Synopsis

Proton Effective Charge Depends on Neutron Population

Physics 17, s65
Experiments comparing neutron-rich cadmium with previous data on a neutron-poor version prove that a key parameter in nuclear calculations depends on the neutron-to-proton ratio.
RIKEN

When calculating properties of heavy nuclei, theorists often focus on a subset of the nucleons (protons and neutrons) and assume that these particles have “effective charges” that somehow compensate for all the nucleons that are ignored. However, choosing the appropriate effective charges can be challenging. Now Andrea Jungclaus of the Institute for the Structure of Matter in Spain and her colleagues have provided the first clear experimental evidence that effective charges depend on isospin—the neutron–proton ratio—and have measured this dependence in an unambiguous way [1]. The new information should improve the accuracy of calculations for heavy, neutron-rich nuclei, for which there is limited experimental data.

The nuclear shell model assigns each nucleon to a single-particle state that is similar to an electron orbital in an atom. Researchers have previously shown that the effective charge is different for different nuclei, but it hasn’t been clear whether the variation was attributable to differences in the orbital configuration of the nuclei or to differences in isospin (or both). Jungclaus and her colleagues isolated the effect of isospin by comparing excited-state properties of cadmium-130 with those measured previously in cadmium-98. These two nuclei have very different numbers of neutrons and thus a large difference in isospin. But they have similar orbital configurations since both have full neutron shells and are just two protons short of having full proton shells.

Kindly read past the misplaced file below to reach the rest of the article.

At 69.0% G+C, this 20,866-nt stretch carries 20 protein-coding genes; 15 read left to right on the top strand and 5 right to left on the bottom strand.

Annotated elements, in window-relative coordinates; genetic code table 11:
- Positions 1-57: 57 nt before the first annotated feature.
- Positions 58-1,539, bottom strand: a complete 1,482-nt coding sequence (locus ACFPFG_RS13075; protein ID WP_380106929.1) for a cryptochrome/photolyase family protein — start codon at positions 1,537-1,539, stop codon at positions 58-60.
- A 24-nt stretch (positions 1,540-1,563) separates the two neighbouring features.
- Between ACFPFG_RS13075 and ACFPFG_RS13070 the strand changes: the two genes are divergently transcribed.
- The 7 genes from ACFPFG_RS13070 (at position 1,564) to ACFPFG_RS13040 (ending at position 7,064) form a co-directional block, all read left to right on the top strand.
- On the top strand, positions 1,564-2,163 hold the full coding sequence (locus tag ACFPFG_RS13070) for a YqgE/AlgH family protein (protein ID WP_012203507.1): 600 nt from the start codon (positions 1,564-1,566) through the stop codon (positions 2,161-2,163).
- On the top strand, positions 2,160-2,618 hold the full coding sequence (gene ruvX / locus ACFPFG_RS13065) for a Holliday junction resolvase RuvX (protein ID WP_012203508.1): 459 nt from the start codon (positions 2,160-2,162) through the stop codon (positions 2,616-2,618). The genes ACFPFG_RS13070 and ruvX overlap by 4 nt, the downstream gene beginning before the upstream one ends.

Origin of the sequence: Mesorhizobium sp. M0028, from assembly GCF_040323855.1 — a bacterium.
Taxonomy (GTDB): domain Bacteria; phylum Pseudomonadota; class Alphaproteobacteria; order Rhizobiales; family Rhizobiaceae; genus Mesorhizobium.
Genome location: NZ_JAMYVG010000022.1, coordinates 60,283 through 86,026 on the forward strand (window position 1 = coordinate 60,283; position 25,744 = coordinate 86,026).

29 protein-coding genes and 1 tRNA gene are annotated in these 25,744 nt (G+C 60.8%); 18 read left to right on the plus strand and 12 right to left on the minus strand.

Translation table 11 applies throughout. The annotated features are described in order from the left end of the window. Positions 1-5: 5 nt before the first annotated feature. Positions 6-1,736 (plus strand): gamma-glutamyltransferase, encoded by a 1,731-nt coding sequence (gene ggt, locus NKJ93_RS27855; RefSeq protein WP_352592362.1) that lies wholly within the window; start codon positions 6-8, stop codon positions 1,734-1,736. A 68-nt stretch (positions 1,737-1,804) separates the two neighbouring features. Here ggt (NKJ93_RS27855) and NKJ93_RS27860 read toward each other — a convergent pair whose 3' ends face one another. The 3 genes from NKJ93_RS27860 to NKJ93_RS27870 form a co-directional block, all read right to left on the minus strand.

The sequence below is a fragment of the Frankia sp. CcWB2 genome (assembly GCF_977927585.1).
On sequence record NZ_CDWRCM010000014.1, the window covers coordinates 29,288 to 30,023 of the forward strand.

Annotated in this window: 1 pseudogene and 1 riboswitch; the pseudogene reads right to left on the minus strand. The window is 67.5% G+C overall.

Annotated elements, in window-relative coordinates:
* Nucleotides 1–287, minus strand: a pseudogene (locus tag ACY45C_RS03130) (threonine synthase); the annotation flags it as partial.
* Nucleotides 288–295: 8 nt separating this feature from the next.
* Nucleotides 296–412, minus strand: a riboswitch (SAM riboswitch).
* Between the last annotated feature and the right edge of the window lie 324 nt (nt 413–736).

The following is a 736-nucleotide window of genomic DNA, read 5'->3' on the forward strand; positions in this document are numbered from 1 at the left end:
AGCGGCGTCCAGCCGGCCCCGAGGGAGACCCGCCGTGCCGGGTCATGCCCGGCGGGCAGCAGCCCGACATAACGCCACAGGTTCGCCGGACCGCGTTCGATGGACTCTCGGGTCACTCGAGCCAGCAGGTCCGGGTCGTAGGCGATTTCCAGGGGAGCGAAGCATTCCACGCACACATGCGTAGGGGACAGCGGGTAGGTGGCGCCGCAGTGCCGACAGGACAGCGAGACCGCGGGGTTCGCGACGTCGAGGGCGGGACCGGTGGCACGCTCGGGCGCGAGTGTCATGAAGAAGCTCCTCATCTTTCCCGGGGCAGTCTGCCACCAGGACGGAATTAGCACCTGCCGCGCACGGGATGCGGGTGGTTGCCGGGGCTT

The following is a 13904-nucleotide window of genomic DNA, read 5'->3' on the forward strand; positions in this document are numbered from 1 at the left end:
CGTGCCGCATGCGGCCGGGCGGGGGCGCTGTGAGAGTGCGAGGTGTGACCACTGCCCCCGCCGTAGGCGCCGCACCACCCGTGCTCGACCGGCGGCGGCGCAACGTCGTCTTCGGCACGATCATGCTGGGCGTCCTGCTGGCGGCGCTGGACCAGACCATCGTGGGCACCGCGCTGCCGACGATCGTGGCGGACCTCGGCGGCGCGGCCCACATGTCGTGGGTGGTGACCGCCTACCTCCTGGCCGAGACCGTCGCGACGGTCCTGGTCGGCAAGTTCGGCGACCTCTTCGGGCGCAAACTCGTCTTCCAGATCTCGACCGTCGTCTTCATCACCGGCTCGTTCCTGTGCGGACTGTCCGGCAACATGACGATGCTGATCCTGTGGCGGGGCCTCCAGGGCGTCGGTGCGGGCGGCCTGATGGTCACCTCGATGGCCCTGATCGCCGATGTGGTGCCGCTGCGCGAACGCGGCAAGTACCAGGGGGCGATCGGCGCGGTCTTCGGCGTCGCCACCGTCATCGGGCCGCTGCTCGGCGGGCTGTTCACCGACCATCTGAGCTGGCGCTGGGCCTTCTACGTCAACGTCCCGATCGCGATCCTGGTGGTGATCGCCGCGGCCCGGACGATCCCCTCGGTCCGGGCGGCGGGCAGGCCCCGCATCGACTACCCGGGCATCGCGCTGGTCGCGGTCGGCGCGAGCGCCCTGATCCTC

The researchers observed cadmium-130 nuclei produced when a uranium beam at RIKEN in Japan collided with a beryllium target. They combined shell model calculations and the new data along with previous data to determine an effective proton charge of +1.35 for this neutron-rich nucleus, compared with +1.17 for cadmium-98, suggesting an unexpectedly strong isospin dependence of the effective charge.

–David Ehrenstein

David Ehrenstein is a Senior Editor for Physics Magazine.

References

  1. A. Jungclaus et al., “Excited-state half-lives in 130Cd and the isospin dependence of effective charges,” Phys. Rev. Lett. 132, 222501 (2024).

Subject Areas

Nuclear Physics

Related Articles

Adding Certainty to Plutonium’s Fission Yield
Nuclear Physics

Adding Certainty to Plutonium’s Fission Yield

A first-of-its-kind measurement reveals the energy spectrum of the neutrons produced during the fission of plutonium, a common nuclear fuel component. Read More »

Lanthanum Less Abundant Than Previously Thought
Nuclear Physics

Lanthanum Less Abundant Than Previously Thought

Measurements related to the production of lanthanum in stars where elements are thought to form via the “i process” indicate that less of the element is produced than models predict. Read More »

Making Neutron-Deficient Nuclei
Nuclear Physics

Making Neutron-Deficient Nuclei

Adding neutrinos to an existing nucleosynthesis recipe can account for the puzzling existence of neutron-deficient heavy nuclei. Read More »

More Articles